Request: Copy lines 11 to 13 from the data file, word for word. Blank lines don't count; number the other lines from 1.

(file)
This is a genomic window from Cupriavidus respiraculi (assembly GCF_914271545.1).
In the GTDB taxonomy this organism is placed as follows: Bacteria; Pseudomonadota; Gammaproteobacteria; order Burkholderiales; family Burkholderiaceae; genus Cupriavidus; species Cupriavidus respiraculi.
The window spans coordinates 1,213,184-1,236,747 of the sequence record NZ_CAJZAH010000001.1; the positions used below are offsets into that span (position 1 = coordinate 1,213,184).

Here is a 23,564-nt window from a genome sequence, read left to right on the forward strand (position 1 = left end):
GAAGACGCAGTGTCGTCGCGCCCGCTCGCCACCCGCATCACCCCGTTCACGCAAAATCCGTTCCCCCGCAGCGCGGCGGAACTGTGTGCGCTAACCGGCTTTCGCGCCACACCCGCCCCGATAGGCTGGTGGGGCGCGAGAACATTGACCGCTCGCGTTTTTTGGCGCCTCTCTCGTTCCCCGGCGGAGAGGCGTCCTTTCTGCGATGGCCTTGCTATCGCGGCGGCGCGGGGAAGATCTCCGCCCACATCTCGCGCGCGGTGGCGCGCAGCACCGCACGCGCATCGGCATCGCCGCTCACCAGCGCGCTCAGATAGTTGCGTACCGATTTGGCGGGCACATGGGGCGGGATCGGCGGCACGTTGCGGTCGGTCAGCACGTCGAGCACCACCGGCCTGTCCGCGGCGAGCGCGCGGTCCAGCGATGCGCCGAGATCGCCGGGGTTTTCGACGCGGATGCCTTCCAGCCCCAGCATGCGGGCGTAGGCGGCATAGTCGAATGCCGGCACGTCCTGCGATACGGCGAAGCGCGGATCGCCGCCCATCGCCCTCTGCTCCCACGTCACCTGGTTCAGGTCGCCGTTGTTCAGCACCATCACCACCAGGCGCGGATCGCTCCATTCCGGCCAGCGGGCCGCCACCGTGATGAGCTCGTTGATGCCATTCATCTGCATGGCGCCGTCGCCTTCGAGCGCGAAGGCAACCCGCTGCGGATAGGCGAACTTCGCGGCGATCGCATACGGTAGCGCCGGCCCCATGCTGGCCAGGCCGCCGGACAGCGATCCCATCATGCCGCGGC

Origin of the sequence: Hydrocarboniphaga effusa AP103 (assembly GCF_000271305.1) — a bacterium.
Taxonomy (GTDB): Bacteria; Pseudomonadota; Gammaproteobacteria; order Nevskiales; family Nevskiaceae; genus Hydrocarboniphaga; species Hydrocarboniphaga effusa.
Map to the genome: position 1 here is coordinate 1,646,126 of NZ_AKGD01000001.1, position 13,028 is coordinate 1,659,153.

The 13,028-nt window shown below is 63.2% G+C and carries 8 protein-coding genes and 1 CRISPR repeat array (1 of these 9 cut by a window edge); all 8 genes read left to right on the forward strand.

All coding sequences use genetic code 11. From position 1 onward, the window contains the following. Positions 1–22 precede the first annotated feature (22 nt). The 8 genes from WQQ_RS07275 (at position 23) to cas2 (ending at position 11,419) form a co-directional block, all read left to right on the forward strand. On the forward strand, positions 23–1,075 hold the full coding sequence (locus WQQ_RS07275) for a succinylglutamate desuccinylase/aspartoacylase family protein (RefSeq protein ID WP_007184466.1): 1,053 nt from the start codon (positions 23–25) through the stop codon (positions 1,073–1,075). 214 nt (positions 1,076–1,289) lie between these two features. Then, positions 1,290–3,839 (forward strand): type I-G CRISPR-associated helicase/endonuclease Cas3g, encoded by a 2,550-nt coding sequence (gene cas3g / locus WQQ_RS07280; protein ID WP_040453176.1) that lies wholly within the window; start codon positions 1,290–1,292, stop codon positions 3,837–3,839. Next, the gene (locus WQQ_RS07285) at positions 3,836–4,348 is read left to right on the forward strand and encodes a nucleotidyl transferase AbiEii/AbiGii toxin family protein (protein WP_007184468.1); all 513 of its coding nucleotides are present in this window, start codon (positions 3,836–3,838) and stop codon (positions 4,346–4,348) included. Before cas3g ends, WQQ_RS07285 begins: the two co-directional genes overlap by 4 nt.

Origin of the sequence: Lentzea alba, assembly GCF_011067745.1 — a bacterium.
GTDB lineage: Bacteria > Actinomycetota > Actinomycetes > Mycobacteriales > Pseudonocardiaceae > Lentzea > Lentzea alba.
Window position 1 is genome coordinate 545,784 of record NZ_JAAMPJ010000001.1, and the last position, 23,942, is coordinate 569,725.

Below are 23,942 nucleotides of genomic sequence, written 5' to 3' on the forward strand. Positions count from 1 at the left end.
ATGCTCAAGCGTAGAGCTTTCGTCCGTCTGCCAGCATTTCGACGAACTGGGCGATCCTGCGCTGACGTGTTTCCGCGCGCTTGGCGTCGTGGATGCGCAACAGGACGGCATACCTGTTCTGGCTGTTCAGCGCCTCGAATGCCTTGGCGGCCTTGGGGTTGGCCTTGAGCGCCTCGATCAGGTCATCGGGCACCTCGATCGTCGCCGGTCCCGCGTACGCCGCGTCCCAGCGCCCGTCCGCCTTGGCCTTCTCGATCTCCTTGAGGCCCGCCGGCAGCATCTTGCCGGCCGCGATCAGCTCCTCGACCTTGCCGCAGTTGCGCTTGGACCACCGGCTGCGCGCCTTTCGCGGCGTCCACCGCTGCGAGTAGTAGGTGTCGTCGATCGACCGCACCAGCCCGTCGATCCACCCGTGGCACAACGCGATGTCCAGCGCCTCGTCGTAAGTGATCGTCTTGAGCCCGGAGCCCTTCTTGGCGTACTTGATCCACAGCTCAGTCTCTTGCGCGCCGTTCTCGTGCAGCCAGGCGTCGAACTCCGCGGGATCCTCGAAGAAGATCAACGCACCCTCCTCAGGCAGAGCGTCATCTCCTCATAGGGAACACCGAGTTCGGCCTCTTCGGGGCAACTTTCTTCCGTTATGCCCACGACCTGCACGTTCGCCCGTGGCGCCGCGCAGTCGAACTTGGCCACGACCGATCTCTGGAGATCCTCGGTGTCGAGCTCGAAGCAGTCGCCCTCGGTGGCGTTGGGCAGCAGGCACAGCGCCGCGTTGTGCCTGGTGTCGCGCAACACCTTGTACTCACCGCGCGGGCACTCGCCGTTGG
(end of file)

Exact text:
Origin of the sequence: Lentzea alba, assembly GCF_011067745.1 — a bacterium.
GTDB lineage: Bacteria > Actinomycetota > Actinomycetes > Mycobacteriales > Pseudonocardiaceae > Lentzea > Lentzea alba.
Window position 1 is genome coordinate 545,784 of record NZ_JAAMPJ010000001.1, and the last position, 23,942, is coordinate 569,725.